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For this year’s penultimate CMO Breakfast, the AmCham China Marketing, Advertising, and PR Committee was excited to host Li Yang, Associate Professor of Marketing at Cheung Kong Graduate School of Business, and Yue Liao, Director of IBM GCG Performance Marketing for How Big Data and AI Revolutionize the Future of Marketing”. The event hosted over 30 senior marketing professionals who were captivated by the insights shared by both speakers, discussing the topic of big data and AI in marketing, their applications in marketing, and the future of AI and big data-facilitated marketing.

At the Cheung Kong Graduate School of Business, Li Yang’s research focuses primarily on big data marketing analytics, with a focus on pricing, consumer choice, and competitive strategy. As such, Li’s presentation titled, “Big Data: More than Data”, explored an array of phenomena currently being experienced in today’s digital landscape, which he refers to as the “Big Data Era”.

Li Yang, Associate Professor of Marketing at the Cheung Kong Graduate School of Business

One of the most striking aspects of Li’s talk was its kick-off, in which he illustrated that most discussion of big data is really only conceptual, rather than practical. Li cited cases where the theoretical power of big data has failed, such as Google’s 2009 attempt to predict flu outbreak based on keyword searches, wherein Google, promising the ability to predict flu outbreak within a day of its onset, somehow managed to miss the 2009 swine flu epidemic months after the project’s launch. With cases such as this, Li hurried to highlight that much of what is discussed or promised globally in terms of big data is no more than “click bait”.

Despite the large amount of what Li referred to as “big noise”, he was not without practical upsides for big data in today’s market. For e-commerce giants such as Alibaba and JD, leveraging big data and general user data to selectively market products remains a powerful marketing asset. Interestingly, Li noted how this ability hinges on the ability to “tag” users based on previous behaviors and purchases. For gender alone, Alibaba utilizes 18 different tags, says Li, with most people being some percentage male and some percentage female. Though it might be nice to envisage this as a sign of Alibaba’s progressive nature, in fact, it’s just impossible for Alibaba to be 100% sure of a user’s exact identity or demographic and has no capacity to determine if, for example, a husband is buying a product for himself or for his wife.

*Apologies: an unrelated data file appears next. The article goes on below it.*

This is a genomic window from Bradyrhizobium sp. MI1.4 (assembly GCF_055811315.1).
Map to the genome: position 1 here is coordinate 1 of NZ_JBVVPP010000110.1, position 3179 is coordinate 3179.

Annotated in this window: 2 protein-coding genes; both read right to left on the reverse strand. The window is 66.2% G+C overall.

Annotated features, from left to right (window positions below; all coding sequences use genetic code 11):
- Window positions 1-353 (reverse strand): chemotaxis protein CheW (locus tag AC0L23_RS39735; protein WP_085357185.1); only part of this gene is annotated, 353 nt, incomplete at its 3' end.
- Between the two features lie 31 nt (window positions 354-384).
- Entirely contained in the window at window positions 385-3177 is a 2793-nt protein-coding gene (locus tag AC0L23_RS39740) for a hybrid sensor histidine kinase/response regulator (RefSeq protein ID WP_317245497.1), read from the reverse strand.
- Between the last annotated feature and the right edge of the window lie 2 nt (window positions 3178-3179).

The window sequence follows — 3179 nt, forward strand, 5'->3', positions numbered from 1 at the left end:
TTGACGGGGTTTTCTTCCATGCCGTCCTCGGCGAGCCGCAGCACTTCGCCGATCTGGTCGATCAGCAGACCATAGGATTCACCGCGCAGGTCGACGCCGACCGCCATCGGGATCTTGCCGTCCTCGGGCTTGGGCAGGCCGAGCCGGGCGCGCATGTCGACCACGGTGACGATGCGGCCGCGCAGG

Yue Liao, Director of Performance Marketing at IBM Greater China

Yue Liao’s talk “Marketing Transformation – Performance Marketing” focused on leveraging big data to improve B2B interactions. Liao described her business unit's mandate as “a pursuit for understanding and improving every dollar we spend to drive improved outcomes, including programmatic targeting and score card sheets to achieve an understanding of marketing performance.” Liao emphatically noted that AI will – and already has – changed the way marketers understand and interact with their customers. “Before, advertising was static. Today, it is dynamic and interactive,” says Yue.

The AmCham China Marketing, Advertising, and PR Committee was proud to host such an informative CMO Breakfast, and would like to thank both Li Yang and Yue Liao for sharing their executive insights on the future of big data and AI in marketing.